Is Hydroxyzine Effective for the Treatment of Allergies?

First Generation Antihistamine

Hydroxyzine is a first-generation, sedating antihistamine, which means it has similar side effects to Benadryl. It is marketed under the brand names Atarax and Vistaril, but is also available in generic form. Hydroxyzine was originally developed as a sedative during the 1950’s, but was found to have significant antihistamine properties.

Hydroxyzine for Allergies

Hydroxyzine is commonly prescribed for the treatment of various allergic conditions, particularly hives, but is also commonly used to treat itching, anxiety, insomnia, as well as nausea and vomiting.

The dose of hydroxyzine depends on the condition being treated, although a common dose is 25 to 50 milligrams every six hours. Hydroxyzine is also used for children, although the dose is calculated based on a child’s weight. However, the effects of sedation and drowsiness may lead instead to a prescription for one of the second-generation antihistamines such as levocetirizine (Xyzal).

How Hydroxyzine Works for Allergies

Hydroxyzine works by blocking the H1 receptor, binding to them and decreasing the activity of histamine. Histamine allows more fluid to escape from the capillaries into the tissues, and it is this fluid you experience as a runny nose and watery eyes when you have an allergic reaction. Histamine also induces swelling and the production of wheals in rashes. This can help when itching (pruritis) is caused by allergies. By blocking the H1 receptor, hydroxyzine is effective against these allergy symptoms.

But hydroxyzine also crosses into the brain where it has further effects to cause drowsiness and sedation. These effects may not be wanted when treating allergies.

Second-Generation Antihistamines Derived from Hydroxyzine

The active metabolite of hydroxyzine is cetirizine (Zyrtec), which is available over-the-counter as a low-sedating antihistamine.

The active isomer of cetirizine is levocetirizine (Xyzal), which is available only by prescription and has become available in generic form. It doesn't cross into the brain as readily as hydroxyzine, and therefore it doesn't produce the same sedation and anti-anxiety effects.

These medications are better for the treatment of allergic rhinitis than hydroxyzine, based on few side effects and longer duration of action, and are also effective for the treatment of hives and itching. Zyrtec and Xyzal are not effective for the treatment of anxiety, insomnia or nausea and vomiting. Despite hydroxyzine being a 50-year-old medication, it still has benefit for the treatment of various medical conditions.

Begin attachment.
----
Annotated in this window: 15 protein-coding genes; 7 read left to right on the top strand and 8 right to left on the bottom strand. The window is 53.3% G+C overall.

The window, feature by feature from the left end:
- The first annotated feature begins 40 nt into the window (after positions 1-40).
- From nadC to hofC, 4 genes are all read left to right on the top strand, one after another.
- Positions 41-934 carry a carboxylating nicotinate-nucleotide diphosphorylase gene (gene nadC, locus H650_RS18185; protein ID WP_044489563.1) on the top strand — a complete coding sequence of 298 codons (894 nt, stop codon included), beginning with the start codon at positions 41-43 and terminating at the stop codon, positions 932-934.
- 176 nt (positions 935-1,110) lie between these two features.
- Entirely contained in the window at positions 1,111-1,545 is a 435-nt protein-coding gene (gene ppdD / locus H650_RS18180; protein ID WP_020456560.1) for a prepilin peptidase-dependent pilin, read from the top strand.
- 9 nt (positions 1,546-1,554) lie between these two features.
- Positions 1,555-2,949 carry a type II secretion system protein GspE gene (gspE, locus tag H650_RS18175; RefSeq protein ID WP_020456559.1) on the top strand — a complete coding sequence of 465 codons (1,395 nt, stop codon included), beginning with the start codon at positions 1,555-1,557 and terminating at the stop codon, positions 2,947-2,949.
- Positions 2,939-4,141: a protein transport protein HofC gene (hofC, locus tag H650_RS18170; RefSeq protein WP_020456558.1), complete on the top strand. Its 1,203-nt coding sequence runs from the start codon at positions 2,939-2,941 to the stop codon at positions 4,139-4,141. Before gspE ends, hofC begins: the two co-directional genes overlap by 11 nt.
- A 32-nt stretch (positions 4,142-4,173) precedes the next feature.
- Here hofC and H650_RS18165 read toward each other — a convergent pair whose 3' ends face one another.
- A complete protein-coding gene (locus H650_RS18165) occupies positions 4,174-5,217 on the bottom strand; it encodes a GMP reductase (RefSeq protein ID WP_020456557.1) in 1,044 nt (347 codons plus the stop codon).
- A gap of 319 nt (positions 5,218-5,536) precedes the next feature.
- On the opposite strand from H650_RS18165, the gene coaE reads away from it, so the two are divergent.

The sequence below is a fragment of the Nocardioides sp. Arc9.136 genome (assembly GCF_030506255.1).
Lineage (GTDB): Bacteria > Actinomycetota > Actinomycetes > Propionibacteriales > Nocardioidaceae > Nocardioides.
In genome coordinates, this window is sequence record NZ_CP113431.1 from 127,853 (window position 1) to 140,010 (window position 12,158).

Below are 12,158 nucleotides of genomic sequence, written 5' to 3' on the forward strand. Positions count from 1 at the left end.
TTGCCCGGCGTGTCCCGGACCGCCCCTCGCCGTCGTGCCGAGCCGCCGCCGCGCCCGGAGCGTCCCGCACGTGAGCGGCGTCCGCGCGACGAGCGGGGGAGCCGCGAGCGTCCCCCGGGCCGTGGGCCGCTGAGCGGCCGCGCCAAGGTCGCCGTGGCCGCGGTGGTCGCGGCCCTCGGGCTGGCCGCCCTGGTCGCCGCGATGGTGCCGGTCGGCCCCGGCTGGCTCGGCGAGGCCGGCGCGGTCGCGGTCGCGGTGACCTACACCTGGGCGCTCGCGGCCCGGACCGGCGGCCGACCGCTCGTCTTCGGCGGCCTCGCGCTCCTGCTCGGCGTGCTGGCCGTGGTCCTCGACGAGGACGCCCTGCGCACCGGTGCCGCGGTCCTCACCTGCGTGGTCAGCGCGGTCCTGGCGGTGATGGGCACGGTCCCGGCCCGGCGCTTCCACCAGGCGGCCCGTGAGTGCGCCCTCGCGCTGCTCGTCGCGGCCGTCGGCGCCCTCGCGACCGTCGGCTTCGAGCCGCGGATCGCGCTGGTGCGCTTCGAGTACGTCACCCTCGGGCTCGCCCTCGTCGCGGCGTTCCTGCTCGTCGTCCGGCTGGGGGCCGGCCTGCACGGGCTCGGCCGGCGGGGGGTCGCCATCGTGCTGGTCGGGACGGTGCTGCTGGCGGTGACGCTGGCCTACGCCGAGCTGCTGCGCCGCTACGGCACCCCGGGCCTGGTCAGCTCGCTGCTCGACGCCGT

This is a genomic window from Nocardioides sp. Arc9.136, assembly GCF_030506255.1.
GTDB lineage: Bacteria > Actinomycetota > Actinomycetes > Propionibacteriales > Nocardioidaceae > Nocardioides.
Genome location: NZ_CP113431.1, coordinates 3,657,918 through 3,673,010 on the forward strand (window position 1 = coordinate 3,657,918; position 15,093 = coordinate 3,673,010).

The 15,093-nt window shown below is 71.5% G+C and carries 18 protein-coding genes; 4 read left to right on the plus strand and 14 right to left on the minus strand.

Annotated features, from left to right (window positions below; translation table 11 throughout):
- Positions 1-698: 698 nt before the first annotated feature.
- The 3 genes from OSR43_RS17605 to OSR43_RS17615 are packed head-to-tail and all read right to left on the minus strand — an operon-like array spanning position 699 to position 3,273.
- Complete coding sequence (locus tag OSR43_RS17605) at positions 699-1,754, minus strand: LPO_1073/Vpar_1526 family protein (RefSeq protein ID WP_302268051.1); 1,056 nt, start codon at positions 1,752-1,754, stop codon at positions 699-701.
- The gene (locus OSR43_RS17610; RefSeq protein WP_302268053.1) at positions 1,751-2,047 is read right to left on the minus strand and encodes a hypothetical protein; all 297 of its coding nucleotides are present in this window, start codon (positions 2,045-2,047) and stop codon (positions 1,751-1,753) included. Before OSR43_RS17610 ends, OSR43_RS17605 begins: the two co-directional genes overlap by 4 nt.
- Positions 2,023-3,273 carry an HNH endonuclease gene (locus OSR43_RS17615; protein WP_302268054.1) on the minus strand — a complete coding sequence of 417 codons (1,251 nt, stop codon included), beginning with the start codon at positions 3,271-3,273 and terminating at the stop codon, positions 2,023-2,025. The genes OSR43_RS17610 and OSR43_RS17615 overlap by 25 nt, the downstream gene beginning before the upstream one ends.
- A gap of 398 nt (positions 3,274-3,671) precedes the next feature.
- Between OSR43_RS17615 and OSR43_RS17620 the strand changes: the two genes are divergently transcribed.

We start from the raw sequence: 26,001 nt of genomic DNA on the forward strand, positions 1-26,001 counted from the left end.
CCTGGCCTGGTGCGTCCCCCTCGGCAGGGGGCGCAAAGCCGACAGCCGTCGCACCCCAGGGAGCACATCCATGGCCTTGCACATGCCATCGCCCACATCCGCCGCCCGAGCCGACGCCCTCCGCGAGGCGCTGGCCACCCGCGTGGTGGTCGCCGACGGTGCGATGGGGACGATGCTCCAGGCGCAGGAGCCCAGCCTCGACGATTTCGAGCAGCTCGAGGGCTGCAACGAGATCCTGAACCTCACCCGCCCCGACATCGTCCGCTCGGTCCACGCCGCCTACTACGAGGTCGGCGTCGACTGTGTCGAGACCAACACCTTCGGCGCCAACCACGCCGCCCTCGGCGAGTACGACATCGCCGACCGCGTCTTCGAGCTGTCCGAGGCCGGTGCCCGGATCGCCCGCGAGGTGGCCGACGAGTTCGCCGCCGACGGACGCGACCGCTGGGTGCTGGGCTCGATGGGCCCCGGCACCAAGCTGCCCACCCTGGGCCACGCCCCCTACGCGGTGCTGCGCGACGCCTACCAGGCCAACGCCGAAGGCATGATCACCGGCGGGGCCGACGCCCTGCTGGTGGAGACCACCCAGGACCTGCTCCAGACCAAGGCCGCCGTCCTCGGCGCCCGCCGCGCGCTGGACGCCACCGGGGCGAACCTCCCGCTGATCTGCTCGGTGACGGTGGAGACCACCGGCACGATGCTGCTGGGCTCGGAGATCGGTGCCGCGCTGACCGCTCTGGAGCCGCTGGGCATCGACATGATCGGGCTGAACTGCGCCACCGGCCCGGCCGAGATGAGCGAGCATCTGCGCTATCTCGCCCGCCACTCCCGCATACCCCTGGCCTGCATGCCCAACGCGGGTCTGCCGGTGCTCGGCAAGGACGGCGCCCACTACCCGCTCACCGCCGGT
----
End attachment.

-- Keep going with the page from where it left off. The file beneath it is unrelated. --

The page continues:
A review of studies of levocetirizine in 2009 found that 5 mg/d was effective in reducing symptoms of seasonal allergic rhinitis, perennial allergic rhinitis, and chronic idiopathic urticaria, improving quality of life, with an acceptable tolerability profile.

An advantage of the second-generation antihistamines is the lack of unwanted side effects in such as sedation, drowsiness, and difficulty in concentrating and learning.

These are especially concerns when school-aged children are treated for long periods with hydroxyzine. Using levocetirizine (Xyzal) instead, there are no clinically relevant adverse effects on physical and psychomotor development in children aged six months to 12 years, according to studies.

Learn more about antihistamines.

Sources:

De Vos Ch, Bachert C. Business and Science: A Partnership for the Benefit of Allergic Patients. Clin Exp Allergy Rev. 2006;6:25-29.

DuBuske LM. Clinical Comparison of Histamine H1-Receptor Antagonist Drugs. J Allergy Clin Immunol. 1996;98:S307-18.

Pampura AN, Papadopoulos NG, Špičák V, Kurzawa R. Evidence for clinical safety, efficacy, and parent and physician perceptions of Levocetirizine for the treatment of children with allergic disease. International Archives of Allergy and Immunology. 2011;155(4):367–378. doi:10.1159/000321181.

Singh-Franco D, Ghin HL, Robles GI, Borja-Hart N, Perez A. Levocetirizine for the treatment of allergic rhinitis and chronic idiopathic urticaria in adults and children. Clinical Therapeutics. 2009;31(8):1664–1687. doi:10.1016/j.clinthera.2009.08.015.

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